Thursday, December 27, 2007
Making NHL-standard ice a test even in Buffalo outdoors
ORCHARD PARK, N.Y. -- It's December in Buffalo: Just how
hard could it be to make ice outdoors?
Considering the equipment NHL ice-making specialist Dan Craig
brought with him this week -- dozens of rolls of plastic pipe,
near-endless gallons of coolant and two 400-ton refrigeration units
-- it appears more difficult than might be expected.
Craig must build a 1½-inch, smooth-as-glass surface that will
hold up to rain, above-freezing temperatures, and be fit for Sidney
Crosby and Company to play upon Tuesday when the Sabres host the
Pittsburgh Penguins in the NHL Winter Classic outdoor game.
This is no typical regular and rutty backyard rink Craig is
building at Ralph Wilson Stadium. He's preparing for what will be
the league's second outdoor game, first in the United States.
"On the engineering side, it's a lot different," Craig said
Thursday. "When I put a rink in my backyard, Mother Nature helps
me or she takes it away. Here, I can make it and I can keep it."
Evidence of that occurred Thursday when the first thin layer of
ice was created despite a persistent drizzle, with temperatures in
the upper-30s. The rain actually helped the ice-making process
because it lessened the amount of water Craig had to pour on the
rink's surface, which was already cooled to 20 degrees.
"It doesn't matter how I get that water down there," Craig
said. "We call it, `God helping us make ice today,' because as
quick as it was falling, we were freezing it."
It's a complex process that requires both precision and
The temporary rink, with boards in place, was built above the
field, sitting atop an intricate series of plastic pipes -- or ice
mats, as they're called -- that run across the width of the ice
sheet. Sand was then poured onto the pipes to hold them in place
and to create a level surface.
The combination of running coolant through the pipes and pouring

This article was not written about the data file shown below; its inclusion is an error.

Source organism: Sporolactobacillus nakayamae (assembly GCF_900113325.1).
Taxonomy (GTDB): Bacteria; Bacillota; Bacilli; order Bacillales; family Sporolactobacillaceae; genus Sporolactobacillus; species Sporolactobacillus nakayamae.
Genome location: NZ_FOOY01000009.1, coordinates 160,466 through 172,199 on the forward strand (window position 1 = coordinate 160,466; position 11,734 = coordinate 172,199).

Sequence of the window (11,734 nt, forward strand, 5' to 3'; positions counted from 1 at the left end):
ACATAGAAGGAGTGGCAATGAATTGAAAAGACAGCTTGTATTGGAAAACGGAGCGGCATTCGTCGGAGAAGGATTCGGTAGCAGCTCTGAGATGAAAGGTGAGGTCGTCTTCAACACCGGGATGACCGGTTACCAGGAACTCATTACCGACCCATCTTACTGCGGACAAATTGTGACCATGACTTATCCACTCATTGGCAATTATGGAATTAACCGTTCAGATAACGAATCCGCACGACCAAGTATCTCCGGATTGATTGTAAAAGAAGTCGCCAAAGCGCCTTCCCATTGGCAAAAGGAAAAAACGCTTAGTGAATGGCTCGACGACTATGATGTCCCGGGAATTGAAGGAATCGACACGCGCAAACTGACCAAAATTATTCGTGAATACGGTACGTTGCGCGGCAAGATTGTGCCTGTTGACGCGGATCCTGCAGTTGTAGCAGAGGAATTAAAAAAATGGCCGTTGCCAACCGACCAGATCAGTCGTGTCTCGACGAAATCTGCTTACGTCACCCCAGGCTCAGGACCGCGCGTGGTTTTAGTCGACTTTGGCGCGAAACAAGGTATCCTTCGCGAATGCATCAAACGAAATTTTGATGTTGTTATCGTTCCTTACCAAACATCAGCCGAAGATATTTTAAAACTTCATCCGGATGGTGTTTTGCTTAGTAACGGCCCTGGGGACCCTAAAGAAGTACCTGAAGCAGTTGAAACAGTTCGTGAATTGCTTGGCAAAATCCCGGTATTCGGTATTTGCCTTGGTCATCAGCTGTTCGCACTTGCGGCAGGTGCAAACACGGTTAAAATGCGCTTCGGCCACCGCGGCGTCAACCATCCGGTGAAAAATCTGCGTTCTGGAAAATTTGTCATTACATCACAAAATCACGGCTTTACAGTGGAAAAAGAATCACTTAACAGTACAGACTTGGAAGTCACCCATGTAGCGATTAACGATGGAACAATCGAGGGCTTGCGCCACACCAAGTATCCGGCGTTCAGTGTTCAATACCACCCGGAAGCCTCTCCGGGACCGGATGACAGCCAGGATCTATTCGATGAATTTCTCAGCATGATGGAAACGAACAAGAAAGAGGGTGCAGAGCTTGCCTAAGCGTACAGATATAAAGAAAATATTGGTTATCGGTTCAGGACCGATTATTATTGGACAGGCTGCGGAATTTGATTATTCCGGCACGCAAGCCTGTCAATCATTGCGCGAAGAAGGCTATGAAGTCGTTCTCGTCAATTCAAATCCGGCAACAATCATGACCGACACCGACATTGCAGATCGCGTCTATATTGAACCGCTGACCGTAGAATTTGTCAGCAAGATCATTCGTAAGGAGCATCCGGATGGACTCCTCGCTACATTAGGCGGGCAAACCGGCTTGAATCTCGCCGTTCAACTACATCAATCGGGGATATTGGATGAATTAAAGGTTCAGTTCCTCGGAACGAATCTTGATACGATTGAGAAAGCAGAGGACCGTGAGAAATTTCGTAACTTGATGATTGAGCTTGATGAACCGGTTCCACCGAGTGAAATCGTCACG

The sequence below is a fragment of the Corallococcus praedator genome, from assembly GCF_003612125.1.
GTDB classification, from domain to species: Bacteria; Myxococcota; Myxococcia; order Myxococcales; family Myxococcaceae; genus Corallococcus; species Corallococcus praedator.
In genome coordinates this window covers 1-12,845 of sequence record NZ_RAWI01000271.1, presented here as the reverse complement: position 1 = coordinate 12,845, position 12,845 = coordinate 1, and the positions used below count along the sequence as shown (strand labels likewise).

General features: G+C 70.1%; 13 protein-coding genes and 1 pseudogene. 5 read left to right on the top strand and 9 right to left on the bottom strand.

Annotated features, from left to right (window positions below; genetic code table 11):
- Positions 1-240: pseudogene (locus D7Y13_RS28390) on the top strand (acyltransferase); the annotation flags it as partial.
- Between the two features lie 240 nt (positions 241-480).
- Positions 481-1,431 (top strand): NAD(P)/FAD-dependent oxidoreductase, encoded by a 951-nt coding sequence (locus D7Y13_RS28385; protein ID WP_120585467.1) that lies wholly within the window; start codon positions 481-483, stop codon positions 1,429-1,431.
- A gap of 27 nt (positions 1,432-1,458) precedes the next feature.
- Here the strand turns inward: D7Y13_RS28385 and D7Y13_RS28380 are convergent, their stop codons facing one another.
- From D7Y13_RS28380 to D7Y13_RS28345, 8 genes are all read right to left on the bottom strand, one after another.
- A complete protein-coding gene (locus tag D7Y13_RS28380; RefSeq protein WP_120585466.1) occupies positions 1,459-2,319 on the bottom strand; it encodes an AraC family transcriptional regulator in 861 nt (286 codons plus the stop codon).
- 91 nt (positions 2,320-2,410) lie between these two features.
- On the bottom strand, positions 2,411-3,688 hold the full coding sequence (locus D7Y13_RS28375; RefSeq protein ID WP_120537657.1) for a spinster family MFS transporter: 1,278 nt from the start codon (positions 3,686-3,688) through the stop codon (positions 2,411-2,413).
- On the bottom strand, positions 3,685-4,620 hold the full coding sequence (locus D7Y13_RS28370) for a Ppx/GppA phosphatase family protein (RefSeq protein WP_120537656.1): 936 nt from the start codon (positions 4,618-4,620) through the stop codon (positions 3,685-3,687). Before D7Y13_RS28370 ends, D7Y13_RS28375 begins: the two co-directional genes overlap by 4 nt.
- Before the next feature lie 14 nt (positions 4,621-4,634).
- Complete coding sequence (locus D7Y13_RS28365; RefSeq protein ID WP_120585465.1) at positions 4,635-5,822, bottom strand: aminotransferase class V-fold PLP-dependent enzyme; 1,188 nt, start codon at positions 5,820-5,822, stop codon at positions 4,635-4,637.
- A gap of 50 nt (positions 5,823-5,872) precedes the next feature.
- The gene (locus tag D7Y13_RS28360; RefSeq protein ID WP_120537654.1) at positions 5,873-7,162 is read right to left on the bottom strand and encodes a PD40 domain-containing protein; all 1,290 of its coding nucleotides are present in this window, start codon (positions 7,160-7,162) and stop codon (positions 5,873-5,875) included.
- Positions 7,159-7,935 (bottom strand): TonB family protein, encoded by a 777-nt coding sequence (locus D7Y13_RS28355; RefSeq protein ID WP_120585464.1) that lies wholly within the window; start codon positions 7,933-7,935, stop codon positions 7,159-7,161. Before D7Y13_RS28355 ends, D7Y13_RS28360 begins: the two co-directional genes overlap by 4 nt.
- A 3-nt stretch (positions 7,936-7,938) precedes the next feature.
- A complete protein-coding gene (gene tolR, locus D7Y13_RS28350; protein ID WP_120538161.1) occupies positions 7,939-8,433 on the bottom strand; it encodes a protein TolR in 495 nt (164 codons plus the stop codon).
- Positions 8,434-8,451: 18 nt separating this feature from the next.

water on the sand created a frozen concrete-like mixture that
provides an ideal base for making ice.
Crews will now spend the night spraying the surface to build an
inch-thick sheet, which will then be ready to be painted. Craig
expects by Friday afternoon to have the entire surface painted
white and the center-ice logo in place.
The red and blue lines, face-off circles and goal-crease areas
will also be painted in.
Once that's completed, another half-inch of ice will be built to
meet NHL standards, and crews will use Zambonis to keep the sheet
smooth and level in preparation for Monday, when both teams are
scheduled to practice outdoors.
"As we see it right now, we're moving along very smoothly,"
Craig said. "Definitely, we're right there, right exactly where we
need to be."
The NHL has played outdoors once before at Edmonton's
Commonwealth Stadium on Nov. 22, 2003, when the Oilers hosted the
The Sabres have already expressed interest in hosting another
outdoor game based on the initial reaction they've received in
preparing for this one.
The 42,000 tickets made available to fans were purchased within
a half-hour after they went on sale in September. The remaining
30,000 tickets set aside for season-ticket holders and the NHL have
also been sold.
Craig is working nearly round the clock in taking every
precaution to make sure next week's game is a success. He noted NHL
arenas are equipped with only one 400-ton refrigeration unit, while
he brought two.
Mother Nature is also cooperating, with the initial game-day
forecast calling for 30-degrees and flurries. That's better than
playing indoors, where arenas are kept at 62 degrees.
"We'll be able to make ice that's almost too hard," he said.
Craig was so confident in the ice's consistency that he
considered giving it a test later in the day.
"Give me another three hours of flood time out there, and I'd
probably put my skates on and go for a twirl myself," Craig said.